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Court Upholds NYC’s Calorie-Posting Rules

(CN) - The 2nd Circuit upheld a New York City health code requiring about 10 percent of chain restaurants, including McDonald's and Burger King, to post calories on menus and menu boards.

The New York State Restaurant Association, comprised of about 7,000 restaurants, challenged the constitutionality of the code, claiming it's preempted by federal laws and constitutes compelled speech in violation of the First Amendment.

The federal appeals court acknowledged that the federal scheme regulating food labeling and branding is a "labyrinth," but said "Congress intended to exempt restaurant food from the preemption sections that are necessary to allow food to be sold interstate."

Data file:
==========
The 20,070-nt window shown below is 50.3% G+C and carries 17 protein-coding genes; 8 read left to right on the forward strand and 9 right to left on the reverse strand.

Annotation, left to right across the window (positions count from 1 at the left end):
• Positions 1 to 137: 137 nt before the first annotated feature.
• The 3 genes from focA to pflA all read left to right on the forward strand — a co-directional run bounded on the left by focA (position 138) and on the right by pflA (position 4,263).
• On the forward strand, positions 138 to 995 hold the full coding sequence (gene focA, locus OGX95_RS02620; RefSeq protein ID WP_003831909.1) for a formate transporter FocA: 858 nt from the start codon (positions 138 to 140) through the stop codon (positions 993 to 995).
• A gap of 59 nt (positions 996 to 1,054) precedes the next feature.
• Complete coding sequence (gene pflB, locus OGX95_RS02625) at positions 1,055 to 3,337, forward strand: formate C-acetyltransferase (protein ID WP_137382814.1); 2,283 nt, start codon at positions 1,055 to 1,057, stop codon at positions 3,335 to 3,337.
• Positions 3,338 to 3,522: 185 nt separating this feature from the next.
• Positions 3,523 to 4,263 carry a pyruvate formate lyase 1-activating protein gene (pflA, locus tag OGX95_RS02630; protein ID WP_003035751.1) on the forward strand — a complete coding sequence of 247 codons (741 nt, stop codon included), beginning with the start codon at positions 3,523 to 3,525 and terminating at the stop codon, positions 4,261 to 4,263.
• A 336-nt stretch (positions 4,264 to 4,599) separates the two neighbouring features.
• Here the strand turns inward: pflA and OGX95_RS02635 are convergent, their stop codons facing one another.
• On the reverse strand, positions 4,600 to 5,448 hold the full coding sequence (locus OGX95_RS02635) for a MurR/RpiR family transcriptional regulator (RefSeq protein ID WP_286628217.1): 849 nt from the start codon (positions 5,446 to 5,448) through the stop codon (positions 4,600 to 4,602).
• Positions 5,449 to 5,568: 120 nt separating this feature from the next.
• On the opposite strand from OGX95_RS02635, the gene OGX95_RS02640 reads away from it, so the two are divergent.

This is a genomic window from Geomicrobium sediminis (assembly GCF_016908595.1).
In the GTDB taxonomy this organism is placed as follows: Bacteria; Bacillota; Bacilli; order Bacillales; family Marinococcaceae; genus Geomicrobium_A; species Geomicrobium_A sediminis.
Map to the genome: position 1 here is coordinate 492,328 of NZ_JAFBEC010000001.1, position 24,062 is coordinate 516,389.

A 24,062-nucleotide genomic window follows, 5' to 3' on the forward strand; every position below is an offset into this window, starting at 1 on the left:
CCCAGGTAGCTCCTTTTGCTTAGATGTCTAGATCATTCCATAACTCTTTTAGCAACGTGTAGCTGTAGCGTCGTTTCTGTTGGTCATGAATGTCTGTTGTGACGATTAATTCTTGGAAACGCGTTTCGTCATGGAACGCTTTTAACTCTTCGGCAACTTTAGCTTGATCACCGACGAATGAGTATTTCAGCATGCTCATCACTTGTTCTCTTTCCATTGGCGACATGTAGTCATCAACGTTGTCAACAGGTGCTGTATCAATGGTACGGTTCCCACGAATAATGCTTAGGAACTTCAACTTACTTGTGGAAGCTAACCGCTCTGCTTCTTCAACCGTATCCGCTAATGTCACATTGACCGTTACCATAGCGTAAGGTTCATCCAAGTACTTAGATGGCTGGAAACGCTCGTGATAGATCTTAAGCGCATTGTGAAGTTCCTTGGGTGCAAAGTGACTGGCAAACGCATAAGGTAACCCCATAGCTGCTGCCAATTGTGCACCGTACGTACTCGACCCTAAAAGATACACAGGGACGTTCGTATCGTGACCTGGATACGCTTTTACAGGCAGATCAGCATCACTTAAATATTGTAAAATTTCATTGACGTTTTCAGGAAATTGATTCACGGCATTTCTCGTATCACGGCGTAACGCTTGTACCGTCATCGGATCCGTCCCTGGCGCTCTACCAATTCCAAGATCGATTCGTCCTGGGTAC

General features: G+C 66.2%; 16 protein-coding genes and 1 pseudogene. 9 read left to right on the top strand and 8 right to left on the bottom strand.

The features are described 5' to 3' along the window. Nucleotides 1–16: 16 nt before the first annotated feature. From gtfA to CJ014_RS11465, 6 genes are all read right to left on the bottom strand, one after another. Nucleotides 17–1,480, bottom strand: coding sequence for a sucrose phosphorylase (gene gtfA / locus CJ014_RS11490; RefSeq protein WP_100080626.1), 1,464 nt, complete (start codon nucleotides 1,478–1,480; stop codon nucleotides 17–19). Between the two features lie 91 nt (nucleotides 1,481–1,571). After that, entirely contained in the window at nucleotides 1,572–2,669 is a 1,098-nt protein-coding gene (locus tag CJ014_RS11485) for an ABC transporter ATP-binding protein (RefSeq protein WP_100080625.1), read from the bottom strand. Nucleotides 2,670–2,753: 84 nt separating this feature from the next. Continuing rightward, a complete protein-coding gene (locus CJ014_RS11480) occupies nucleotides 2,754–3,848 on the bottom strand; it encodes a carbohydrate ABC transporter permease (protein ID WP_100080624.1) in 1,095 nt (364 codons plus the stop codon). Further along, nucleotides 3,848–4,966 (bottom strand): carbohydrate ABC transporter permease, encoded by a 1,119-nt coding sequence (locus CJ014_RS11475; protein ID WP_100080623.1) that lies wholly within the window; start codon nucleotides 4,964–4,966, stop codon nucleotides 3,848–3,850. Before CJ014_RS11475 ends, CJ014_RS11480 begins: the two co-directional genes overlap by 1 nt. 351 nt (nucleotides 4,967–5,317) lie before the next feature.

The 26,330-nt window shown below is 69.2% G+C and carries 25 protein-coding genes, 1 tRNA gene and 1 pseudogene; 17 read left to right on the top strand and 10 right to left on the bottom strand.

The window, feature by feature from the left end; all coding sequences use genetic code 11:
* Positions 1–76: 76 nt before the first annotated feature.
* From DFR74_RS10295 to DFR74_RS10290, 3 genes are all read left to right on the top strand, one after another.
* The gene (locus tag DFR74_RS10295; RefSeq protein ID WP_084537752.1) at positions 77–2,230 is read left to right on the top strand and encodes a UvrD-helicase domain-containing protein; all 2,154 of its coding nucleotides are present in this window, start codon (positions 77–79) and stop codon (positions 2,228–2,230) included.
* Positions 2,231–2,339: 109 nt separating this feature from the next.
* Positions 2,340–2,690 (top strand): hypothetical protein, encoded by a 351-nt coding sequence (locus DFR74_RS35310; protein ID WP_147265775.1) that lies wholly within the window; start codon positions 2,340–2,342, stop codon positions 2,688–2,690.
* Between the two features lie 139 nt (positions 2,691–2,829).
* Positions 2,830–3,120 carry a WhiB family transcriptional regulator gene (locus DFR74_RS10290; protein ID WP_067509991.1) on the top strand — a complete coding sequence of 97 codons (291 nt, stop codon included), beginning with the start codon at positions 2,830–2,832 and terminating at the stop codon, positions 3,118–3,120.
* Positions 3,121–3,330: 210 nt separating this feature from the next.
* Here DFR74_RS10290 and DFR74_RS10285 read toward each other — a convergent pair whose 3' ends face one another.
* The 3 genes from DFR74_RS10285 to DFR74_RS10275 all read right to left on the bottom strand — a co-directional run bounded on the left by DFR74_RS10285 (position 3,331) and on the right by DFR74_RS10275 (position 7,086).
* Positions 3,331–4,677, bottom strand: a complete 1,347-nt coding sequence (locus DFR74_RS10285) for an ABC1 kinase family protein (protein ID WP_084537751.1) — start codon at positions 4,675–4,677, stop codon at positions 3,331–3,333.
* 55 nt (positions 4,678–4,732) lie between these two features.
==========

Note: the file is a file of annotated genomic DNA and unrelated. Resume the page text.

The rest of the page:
"In requiring chain restaurants to post calorie information on their menus, New York City merely stepped into a sphere that Congress intentionally left open to state and local governments," Judge Pooler wrote.

"Furthermore, although the restaurants are protected by the Constitution when they engage in commercial speech, the First Amendment is not violated, where as here, the law in question mandates a simple factual disclosure of caloric information and is reasonably related to New York City's goals of combating obesity."

The court affirmed U.S. District Judge Howell's refusal to bar city officials from enforcing the code.

The ruling also upheld summary judgment for the New York City Board of Health and the New York City Department of Health and Mental Hygiene.

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